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Madison Prep charter school would cost up to $28,000 per student, estimates say

Madison Prep charter school would cost up to $28,000 per student, estimates say

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Kaleem Caire 1-8-29-10.jpg

Kaleem Caire, president of the Urban League, is hoping to launch his Madison Prep charter school next year with both a girls school and a boys school for sixth-graders.

An all-male charter school geared toward Madison's minority population is projected to cost as much as $28,000 per student when it opens in fall 2012 — more than twice as much as another charter school expected to open this fall.

And though the exact amount of funding from the Madison School District remains subject to negotiation, preliminary estimates by developers of Madison Preparatory Academy peg the cost to the school district in 2012-13 at more than $1.8 million, or about $21,000 per student.

The high cost results from the likelihood that Madison Prep will serve more low-income, non-English speaking and special education students, said Kaleem Caire, president of the Urban League of Greater Madison, which is developing the charter school. The school also plans to have a longer school year, school day and require students to participate in volunteer and extracurricular activities.

"What we're asking for is based on the fact that we're going to serve a high-needs population of kids," Caire said. "We don't know yet if what we're projecting is out of line."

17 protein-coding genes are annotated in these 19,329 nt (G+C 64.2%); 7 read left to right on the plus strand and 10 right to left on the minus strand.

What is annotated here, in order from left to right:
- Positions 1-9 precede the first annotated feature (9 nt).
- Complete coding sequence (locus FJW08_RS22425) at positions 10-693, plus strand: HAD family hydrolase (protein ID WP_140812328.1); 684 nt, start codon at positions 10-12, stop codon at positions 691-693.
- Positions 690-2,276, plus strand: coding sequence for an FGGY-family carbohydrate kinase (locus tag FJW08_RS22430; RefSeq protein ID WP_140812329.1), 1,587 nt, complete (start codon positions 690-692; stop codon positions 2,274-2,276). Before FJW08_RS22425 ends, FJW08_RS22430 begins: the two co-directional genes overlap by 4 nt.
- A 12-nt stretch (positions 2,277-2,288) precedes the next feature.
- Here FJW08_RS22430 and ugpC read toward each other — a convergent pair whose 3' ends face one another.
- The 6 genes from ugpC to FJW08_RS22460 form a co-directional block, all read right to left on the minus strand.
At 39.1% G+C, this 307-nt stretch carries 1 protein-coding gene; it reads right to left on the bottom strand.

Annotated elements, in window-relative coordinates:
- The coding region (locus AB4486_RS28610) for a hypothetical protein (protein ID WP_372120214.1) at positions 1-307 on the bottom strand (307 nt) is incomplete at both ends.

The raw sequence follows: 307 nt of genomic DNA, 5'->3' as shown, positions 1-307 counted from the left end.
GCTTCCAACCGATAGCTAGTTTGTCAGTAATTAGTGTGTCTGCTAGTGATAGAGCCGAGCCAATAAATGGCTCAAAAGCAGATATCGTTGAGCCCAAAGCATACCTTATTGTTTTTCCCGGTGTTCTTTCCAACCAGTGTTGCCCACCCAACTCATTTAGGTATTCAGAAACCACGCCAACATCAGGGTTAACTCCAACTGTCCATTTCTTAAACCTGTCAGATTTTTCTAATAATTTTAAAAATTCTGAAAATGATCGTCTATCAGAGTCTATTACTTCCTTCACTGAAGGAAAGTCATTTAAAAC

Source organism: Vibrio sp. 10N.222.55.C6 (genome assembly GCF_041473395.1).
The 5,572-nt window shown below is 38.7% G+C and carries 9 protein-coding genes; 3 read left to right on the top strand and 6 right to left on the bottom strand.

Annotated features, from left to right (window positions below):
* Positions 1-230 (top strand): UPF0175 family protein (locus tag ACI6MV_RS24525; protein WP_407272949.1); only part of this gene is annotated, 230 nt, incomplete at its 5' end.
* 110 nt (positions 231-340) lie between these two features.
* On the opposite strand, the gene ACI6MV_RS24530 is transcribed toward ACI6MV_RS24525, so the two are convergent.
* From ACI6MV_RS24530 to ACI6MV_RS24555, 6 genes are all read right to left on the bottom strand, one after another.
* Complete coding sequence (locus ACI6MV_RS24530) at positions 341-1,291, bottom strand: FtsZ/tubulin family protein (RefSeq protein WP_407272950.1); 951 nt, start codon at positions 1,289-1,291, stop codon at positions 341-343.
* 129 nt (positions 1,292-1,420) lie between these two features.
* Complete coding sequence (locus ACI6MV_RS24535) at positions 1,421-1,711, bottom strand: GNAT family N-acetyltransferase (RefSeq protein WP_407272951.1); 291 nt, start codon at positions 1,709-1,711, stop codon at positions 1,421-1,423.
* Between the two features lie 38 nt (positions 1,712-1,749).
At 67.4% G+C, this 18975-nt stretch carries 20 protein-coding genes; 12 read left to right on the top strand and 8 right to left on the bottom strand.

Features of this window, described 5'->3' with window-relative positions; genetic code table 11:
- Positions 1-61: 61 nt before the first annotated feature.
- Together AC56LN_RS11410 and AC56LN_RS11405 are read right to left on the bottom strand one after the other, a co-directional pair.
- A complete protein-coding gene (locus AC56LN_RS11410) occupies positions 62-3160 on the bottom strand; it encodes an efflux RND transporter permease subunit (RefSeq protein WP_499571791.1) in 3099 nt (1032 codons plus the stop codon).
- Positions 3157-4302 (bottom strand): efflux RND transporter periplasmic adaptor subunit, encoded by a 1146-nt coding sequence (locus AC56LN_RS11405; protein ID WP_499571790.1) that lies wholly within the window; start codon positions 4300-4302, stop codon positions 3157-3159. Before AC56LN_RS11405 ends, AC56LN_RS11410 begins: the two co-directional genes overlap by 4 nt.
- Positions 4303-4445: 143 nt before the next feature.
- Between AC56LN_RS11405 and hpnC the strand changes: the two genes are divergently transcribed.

Caire said the proposal will likely change as potential state and federal revenues are assessed.

A Republican charter school bill circulated in the Legislature this week could also alter the landscape. The bill would allow charter schools to receive approval from a state board, rather than a local school board, and those that don't use district employees, like Madison Prep, would be able to access the state retirement and health care systems.

Preliminary cost estimates for Madison Prep were shared with the School Board this week for the first time. The Urban League is still working with the school district on revenue projections, but Caire provided the State Journal with preliminary estimates to explain how the costs would be covered.

According to the estimates, the school would cost $2.5 million in its first year and serve 90 students in 6th and 7th grade. Each year it would add a grade level and 45 more students until it had 315 students in middle and high school.

In the first year, the cost would be covered by about $1.87 million from the school district. Another $175,000 would come from a state planning grant and $300,000 from private donations.

The district expects to spend an average of about $15,000 per student this year, said Erik Kass, assistant superintendent for business services. Badger Rock, a charter school planning to open this fall, is expected to cost $13,373 per student.

Superintendent Dan Nerad said he will ask the School Board on Monday to await more detailed revenue information before passing any judgment on the proposal. He said he doesn't have a dollar figure in mind yet that would make the proposal too expensive.


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Each year, the Wisconsin State Journal selects five newsmakers who will be confronted with momentous decisions in the coming year. From the baseball diamond to the contract negotiation room, the pressure will be on these individuals in 2011.

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